Lauren Cuthertson danced the girlfriend as a playful and elegant young woman, very precise as always. The dancing was very pretty and delicate but I think I preferred the passion of the gypsy girls' dances and leaps and almost aggressive approach to dancing. I can quite understand the artist running off to the gypsy camp to escape the borderline annoyances of his girlfriend.

Of course, the gypsy girl turns out to not be very nice at all, taunting and teasing him during the fight with her lover so it's a hard lesson for the young artist. He goes home with his tail between his legs while his soppy girlfriends mourns the loss of love only to regain it a couple of minutes later.

I liked the playfulness of some of the dancing and Lauren was great as ever but, you know what? I preferred 'Asphodel Meadows' with its abstract patterns and dancing that kept my attention at all times. Well done Royal Ballet people!

Saturday, 2 February 2019

'Trio ConcertDance' at the Linbury Theatre, Royal Opera House

The Linbury Theatre has re-opened in the Royal Opera House, newly refurbished in glowing wood in the basement of the building, a far more intimate space for smaller dance and music pieces. The opening show was 'Trio ConcertDance' with the wonderful Alessandra Ferri dancing so I had to get tickets. One of the really good things about the Linbury is that you can sit right in front of the stage, mere feet away from the dancers, and can see the focus and emotion on their faces as they dance. The programme was devised by Alessandra and Herman Cornejo (our dancers) and by Bruce Levingston (solo pianist for most of the performance).

It's made up of four joint dances and one solo dance but both dancers, contrasting movement and stillness, silence and music, minimal costumes and no scenery or background expect for that created by the very subtle lighting. We were in the fifth row from the stage and had a perfect view of the stage. The sound is perfect in the Linbury, purpose-built for that. Other than the endless stairs going down, down, down to the stalls, it's a great venue for music and dance.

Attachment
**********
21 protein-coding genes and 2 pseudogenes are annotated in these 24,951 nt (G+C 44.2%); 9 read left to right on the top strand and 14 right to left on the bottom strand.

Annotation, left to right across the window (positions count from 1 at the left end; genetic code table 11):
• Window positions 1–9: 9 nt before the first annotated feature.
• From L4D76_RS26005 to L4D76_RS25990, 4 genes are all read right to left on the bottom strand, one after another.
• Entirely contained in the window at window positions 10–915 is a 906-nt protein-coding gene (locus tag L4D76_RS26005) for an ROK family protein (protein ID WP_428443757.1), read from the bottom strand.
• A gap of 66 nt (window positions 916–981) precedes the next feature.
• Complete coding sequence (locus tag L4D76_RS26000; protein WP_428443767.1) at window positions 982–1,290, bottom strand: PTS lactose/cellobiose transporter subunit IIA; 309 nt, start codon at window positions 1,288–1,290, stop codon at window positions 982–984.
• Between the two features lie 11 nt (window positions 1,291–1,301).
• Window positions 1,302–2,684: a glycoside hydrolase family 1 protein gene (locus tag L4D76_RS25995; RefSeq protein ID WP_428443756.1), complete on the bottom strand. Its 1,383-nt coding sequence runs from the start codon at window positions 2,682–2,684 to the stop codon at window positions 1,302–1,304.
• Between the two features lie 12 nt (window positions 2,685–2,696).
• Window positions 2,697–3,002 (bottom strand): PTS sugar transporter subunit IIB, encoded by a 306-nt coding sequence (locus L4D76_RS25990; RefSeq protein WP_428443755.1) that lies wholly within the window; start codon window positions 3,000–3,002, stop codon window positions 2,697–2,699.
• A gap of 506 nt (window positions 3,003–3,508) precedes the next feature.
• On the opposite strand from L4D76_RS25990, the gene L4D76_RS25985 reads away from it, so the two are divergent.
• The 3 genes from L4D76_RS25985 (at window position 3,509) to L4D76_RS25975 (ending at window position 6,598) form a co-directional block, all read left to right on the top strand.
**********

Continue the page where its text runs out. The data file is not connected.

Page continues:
From those opening moments I knew we were in for a treat. Alessandra is a delight to see dance, all grace and precision  and perfectly accompanied by Herman, who I haven't seen dance before. A selection of choreographers and music pieces working together with the solo piano and the dancers moving around the stage, using every inch. It was really quite astonishing, just two dancers and a piano creating do much on an otherwise empty stage.

Oddly enough, Bruce Levingston was on stage and playing far more than the dancers danced. Some of the breaks were simply him playing different pieces with an otherwise empty stage and that break from movement really helped to emphasise one of the themes of the work, that sometimes you need stillness.

The performance ended to huge applause for the three leads but where were the flowers for Alessandra? I've grown used to the lead ballerinas getting flowers at the end of the performance that it was very odd to see Alessandra leaving without flowers. I would've brought some if I'd known.

Der Blaue Reiter at the Lenbachhaus, Munich

A trip to Munich wouldn't be complete without a visit to the yellow Lenbachhaus to see the fabulous collection of works by the Blue Rider group of artists. This is where the group formed in the early years of the 20th Century and the collection really is quite extraordinary in its scope. The ground floor is where the exhibitions are, the first floor is for contemporary art, but the prize is on the second floor, so just keep walking up those steps, where you're confronted with more colour than exists in the world - Der Blaue Rieter!

The first room at the top of the main stairs is a collection of early paintings by Kandinsky and Gabrielle Munter (his first wife) and I was surprised at how figurative they were. I shouldn't have been since everyone has to start somewhere, but I was. The paintings are small and jewell-like and I loved the almost Impressionistic landscapes he completed in this period, with vibrant colour as well as exploring the make up of the landscape in shapes.

The largest room has a collection of Kandinsky paintings grouped together and what a riot of colour they present. What is it about colour and shape that can bring joy and a smile to the face? It made me wonder what an astonishing journey those artists took, moving from figurative works to abstraction in such a short time. What was the thought process behind that journey and how did it start? For some artists it was an intellectual journey and for others it was emotion and the emotional intensity colour can produce when used in different ways.